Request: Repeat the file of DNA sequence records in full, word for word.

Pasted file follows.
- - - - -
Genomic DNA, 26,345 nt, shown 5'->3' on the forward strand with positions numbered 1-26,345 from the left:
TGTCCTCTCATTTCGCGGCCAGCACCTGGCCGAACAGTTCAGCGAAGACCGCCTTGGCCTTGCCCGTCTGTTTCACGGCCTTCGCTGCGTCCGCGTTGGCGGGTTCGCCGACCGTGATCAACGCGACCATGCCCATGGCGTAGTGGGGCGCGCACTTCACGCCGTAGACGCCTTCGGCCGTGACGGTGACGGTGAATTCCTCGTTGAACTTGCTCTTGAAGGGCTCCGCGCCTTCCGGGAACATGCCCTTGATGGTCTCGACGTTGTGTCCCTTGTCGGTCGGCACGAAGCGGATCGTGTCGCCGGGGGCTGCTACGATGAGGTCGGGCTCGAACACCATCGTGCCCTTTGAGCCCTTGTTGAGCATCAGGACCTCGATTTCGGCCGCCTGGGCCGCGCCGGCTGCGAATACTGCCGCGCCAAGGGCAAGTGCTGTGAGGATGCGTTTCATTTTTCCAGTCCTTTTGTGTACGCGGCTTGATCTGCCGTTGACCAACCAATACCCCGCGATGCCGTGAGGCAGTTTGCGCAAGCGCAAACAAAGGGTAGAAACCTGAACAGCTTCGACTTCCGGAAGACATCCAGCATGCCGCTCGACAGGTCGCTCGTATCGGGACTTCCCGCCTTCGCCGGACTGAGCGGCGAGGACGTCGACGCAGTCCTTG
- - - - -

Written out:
Genomic DNA, 26,345 nt, shown 5'->3' on the forward strand with positions numbered 1-26,345 from the left:
TGTCCTCTCATTTCGCGGCCAGCACCTGGCCGAACAGTTCAGCGAAGACCGCCTTGGCCTTGCCCGTCTGTTTCACGGCCTTCGCTGCGTCCGCGTTGGCGGGTTCGCCGACCGTGATCAACGCGACCATGCCCATGGCGTAGTGGGGCGCGCACTTCACGCCGTAGACGCCTTCGGCCGTGACGGTGACGGTGAATTCCTCGTTGAACTTGCTCTTGAAGGGCTCCGCGCCTTCCGGGAACATGCCCTTGATGGTCTCGACGTTGTGTCCCTTGTCGGTCGGCACGAAGCGGATCGTGTCGCCGGGGGCTGCTACGATGAGGTCGGGCTCGAACACCATCGTGCCCTTTGAGCCCTTGTTGAGCATCAGGACCTCGATTTCGGCCGCCTGGGCCGCGCCGGCTGCGAATACTGCCGCGCCAAGGGCAAGTGCTGTGAGGATGCGTTTCATTTTTCCAGTCCTTTTGTGTACGCGGCTTGATCTGCCGTTGACCAACCAATACCCCGCGATGCCGTGAGGCAGTTTGCGCAAGCGCAAACAAAGGGTAGAAACCTGAACAGCTTCGACTTCCGGAAGACATCCAGCATGCCGCTCGACAGGTCGCTCGTATCGGGACTTCCCGCCTTCGCCGGACTGAGCGGCGAGGACGTCGACGCAGTCCTTG